The thesis was the first of a series concerned chiefly with soils of the Netherlands and was a totally new approach to the problems of survey, genesis and classification, ensuing from the publications by Staring (1856, 1860) and van Baren (1908, 1927).
Oosting's concept of soil science was a wide one. His thesis deals with the basic principles of modern soil science. It was only in and after the Second World War that soil survey developed along these lines. Oosting also indicated the importance of such auxiliary sciences as agricultural history, archaeology, quaternary geology, agrohydrology and geomorphology.
Methods were described and information was given on soil genesis, emphasizing the function of vegetation and human influence.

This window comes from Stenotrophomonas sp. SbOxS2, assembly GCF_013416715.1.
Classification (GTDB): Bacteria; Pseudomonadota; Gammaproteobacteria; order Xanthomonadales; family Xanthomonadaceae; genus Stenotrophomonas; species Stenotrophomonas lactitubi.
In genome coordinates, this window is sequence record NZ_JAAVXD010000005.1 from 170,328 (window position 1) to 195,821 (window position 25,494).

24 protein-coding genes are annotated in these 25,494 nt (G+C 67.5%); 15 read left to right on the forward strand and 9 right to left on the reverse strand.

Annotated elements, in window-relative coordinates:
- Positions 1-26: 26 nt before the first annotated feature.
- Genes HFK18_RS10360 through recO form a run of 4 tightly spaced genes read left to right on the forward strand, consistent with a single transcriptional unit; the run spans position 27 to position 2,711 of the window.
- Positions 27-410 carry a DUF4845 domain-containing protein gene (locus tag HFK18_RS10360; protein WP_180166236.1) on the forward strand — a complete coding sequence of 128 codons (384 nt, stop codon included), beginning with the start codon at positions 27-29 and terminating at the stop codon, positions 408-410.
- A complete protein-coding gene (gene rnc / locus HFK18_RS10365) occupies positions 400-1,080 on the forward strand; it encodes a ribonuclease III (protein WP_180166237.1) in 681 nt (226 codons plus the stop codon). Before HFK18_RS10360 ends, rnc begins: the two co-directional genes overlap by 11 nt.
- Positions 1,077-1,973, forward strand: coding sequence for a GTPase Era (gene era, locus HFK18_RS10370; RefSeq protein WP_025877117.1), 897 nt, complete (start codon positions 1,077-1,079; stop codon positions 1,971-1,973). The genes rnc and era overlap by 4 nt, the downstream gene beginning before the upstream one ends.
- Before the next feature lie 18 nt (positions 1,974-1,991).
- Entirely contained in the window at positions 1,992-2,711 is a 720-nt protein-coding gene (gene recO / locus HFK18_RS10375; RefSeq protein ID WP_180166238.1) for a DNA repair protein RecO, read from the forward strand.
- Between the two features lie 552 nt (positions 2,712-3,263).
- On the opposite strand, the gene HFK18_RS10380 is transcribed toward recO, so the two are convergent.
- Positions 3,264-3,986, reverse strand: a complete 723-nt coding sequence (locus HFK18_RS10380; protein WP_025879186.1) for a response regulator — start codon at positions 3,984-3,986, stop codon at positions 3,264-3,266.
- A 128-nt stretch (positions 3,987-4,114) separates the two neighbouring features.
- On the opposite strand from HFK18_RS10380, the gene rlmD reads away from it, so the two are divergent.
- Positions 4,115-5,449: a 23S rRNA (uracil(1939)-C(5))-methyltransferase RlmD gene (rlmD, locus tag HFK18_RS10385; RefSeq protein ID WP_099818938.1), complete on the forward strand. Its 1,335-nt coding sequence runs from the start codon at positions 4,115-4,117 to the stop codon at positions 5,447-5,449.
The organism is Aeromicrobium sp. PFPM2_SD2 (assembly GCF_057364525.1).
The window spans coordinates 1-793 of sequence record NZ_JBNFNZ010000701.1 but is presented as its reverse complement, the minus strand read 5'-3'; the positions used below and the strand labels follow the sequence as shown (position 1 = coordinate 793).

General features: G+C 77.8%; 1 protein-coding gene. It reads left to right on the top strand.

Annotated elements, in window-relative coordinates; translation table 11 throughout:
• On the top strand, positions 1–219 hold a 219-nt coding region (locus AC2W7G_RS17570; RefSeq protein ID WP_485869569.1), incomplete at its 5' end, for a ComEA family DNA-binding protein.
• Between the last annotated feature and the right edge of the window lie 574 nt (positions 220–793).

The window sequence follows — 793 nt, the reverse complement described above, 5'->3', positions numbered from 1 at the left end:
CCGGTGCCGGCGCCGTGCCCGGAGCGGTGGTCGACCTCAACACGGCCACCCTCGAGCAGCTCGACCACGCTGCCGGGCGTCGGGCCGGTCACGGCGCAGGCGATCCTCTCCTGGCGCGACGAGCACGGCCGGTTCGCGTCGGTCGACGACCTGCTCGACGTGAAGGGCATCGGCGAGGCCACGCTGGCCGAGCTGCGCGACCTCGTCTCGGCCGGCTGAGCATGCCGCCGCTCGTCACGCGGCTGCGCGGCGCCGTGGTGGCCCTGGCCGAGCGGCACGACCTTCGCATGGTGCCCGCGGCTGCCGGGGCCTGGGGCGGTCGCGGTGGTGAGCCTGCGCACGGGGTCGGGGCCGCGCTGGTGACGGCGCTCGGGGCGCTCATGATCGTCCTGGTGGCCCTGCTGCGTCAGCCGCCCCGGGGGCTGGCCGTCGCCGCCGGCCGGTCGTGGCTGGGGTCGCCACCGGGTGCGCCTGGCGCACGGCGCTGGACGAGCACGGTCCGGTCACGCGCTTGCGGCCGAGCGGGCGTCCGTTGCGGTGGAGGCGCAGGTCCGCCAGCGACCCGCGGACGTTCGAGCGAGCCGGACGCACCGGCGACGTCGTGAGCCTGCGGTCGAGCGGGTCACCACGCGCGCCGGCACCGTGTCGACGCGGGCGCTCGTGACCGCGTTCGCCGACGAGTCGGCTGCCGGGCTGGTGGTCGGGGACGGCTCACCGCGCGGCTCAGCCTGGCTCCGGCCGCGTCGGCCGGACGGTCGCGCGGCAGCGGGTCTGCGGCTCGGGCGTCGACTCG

New ideas were developed on quaternary geology, different from those embodied in the Geological Map. Some chapters were devoted to hydrology, enclosure (related to human occupation), archaeology and history of some settlements on the southern Veluwe. The importance was stressed of studies of the relation of the plant to the soil profile and of mapping of Dutch soils, which had not yet started. It was pointed out that this was a task for people trained in agricultural sciences. Soil maps should be based only on soil properties and should be useful to as many people as possible.